A new article from Forbes is sparking some debate on how much Hollywood studios value franchise fans, including Star Trek fans. The article even caught the interest of Star Trek writer/producer (and soon to be director) Roberto Orci, who was mentioned in it. More below.
Does Hollywood Care About The Fans?
When digital effects became a mainstream filmmaking tool in the early 90’s, it gave filmmakers the ability to stretch their imaginations and envision concepts that would’ve been considered impossible to realize just 10 years earlier. The technical progress that came forth over the ensuing two decades has been a boon for geeks everywhere, who finally got to see live-action, big screen depictions of iconic characters like Spider-Man and X-Men and have even gotten to see projects get made that were once considered unfilmable, like Watchmen. The studios found a whole new source of box office and licensing revenue and now flock to San Diego Comic Con every year to give fans sneak previews of their latest projects and often bring cast members along. All in all, it’s been a good time to be a geek.
But according to Forbes’ Scott Mendelson, geek influence in the movie business has been overstated. Mendelson believes that recent controversies surrounding Edgar Wright’s departure from Ant Man, Drew Goddard’s departure from the Daredevil series, and Ben Affleck’s casting as Batman, as well as other controversies, don’t have the influence on studio decision-making that fans would like to think. He also believes their box office importance is exaggerated:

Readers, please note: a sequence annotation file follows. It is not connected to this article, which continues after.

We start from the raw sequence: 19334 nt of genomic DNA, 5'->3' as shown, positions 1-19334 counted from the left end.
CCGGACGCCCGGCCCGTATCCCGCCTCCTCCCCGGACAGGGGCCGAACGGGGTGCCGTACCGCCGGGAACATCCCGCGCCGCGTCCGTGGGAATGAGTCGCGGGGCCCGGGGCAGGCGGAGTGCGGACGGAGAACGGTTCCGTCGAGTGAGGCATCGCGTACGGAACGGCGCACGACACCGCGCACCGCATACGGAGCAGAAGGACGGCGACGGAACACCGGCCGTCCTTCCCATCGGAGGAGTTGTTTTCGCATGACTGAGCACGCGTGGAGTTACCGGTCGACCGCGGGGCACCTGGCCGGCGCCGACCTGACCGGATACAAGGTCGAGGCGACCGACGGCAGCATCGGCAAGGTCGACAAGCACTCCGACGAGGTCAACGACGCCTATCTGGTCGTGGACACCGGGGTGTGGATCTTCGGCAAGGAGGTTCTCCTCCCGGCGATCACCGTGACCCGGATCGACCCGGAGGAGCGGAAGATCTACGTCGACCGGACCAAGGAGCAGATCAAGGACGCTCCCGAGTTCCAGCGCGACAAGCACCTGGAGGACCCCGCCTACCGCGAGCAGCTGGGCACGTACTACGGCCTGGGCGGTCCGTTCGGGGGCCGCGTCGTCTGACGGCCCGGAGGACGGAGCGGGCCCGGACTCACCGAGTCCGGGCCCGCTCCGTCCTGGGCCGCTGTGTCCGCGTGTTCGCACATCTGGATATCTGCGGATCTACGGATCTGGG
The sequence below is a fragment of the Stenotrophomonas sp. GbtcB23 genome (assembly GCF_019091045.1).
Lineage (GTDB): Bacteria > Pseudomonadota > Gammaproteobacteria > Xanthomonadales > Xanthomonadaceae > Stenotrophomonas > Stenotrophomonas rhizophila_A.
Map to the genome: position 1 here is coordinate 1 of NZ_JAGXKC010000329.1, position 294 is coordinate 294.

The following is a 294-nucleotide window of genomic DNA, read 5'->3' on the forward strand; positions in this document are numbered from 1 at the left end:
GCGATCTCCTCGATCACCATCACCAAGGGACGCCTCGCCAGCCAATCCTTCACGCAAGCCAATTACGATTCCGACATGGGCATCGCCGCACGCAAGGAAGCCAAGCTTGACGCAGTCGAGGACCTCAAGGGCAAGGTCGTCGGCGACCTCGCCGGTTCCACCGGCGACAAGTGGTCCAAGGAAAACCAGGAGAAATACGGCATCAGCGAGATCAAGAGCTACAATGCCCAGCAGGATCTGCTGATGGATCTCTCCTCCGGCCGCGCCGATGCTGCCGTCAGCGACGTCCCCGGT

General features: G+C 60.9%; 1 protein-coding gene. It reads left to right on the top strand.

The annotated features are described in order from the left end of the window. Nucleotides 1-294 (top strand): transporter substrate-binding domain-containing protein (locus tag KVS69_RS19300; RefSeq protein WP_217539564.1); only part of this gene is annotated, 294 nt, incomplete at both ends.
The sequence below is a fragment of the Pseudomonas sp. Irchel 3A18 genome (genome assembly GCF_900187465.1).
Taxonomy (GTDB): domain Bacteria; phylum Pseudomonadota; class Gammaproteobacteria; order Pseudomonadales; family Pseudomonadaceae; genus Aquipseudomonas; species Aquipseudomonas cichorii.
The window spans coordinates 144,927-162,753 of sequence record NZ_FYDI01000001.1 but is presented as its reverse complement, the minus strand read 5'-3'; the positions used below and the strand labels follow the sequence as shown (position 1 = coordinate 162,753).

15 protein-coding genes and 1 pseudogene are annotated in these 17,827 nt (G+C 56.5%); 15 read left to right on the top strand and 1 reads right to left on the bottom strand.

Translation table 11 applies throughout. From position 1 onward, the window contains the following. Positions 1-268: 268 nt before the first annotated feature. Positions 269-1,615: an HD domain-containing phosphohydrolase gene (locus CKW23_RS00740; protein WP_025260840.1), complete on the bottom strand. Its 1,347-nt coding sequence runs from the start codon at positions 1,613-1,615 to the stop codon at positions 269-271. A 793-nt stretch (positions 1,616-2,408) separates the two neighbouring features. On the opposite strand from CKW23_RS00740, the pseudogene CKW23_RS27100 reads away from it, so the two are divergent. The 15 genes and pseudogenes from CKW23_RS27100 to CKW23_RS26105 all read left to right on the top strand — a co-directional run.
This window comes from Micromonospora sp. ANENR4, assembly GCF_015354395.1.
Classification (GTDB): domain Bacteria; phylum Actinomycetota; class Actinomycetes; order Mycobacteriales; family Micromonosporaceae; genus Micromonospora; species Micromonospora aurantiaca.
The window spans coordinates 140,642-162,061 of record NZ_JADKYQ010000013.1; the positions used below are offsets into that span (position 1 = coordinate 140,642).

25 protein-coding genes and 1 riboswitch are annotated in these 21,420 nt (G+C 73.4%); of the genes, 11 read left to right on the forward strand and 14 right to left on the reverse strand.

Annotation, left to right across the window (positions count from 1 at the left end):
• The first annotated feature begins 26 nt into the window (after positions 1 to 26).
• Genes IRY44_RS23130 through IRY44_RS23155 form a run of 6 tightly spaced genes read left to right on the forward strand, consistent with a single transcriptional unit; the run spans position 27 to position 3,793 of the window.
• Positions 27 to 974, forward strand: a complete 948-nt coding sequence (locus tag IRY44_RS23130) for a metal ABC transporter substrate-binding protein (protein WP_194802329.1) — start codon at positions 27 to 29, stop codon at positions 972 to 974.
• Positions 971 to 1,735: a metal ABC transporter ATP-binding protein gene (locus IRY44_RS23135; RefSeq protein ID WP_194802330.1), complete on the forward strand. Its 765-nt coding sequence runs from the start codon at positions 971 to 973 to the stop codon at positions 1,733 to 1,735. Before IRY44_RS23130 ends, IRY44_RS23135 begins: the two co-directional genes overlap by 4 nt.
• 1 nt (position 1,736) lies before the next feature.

It’s not that Hollywood doesn’t care about or doesn’t appreciate the geek fandom. It’s just that said geek fandom doesn’t make up very much total box office for a given film.
He cites (and it could be said, overgeneralizes) fan reaction to Star Trek Into Darkness and Bob Orci’s appointment as the director of the next Trek film as an example:
The casual moviegoers that propelled Star Trek Into Darkness to $467 million worldwide thought it was an entertaining science-fiction adventure with a fun cast and strong special effects. They didn’t care about the whole “Is Benedict Cumberbatch playing Khan?” controversy or the hamfisted callbacks to Wrath of Khan or the 9/11-truther undertones. It was the hardcore Star Trek fans who took to the Internet to proclaim the film to be the “worst Star Trek film ever.” But Paramount (a division of Viacom, Inc.) knows that most of those ”Trekkies” will still show up for Star Trek 3 in summer 2016 no matter how much they disagree with the choice of Roberto Orci as director.
It isn’t clear what the Forbes writer is using as a source for the claim that Trek fans “disagree” with the choice of Roberto Orci. And it could be argued that Paramount is actually playing to the fans by giving Orci the chair, as he has been the most fan-friendly of all the producers involved in the last two films.
Bob Orci himself took notice of the article tweeted out a link (and posted a comment here at TrekMovie) asking for reactions to this article.
thoughts on this? http://t.co/kqSnFY0apY
— Roberto Orci (@realboborci) June 26, 2014
[NOTE: TrekMovie has verified that ‘@realboborci’ is indeed the real Bob Orci, now under a new Twitter account]
So, what are your thoughts? Is Mendelson right in saying that fans are being taken for granted, or do you think fan opinions carry weight?
Do you think that Paramount cares about Trek fans?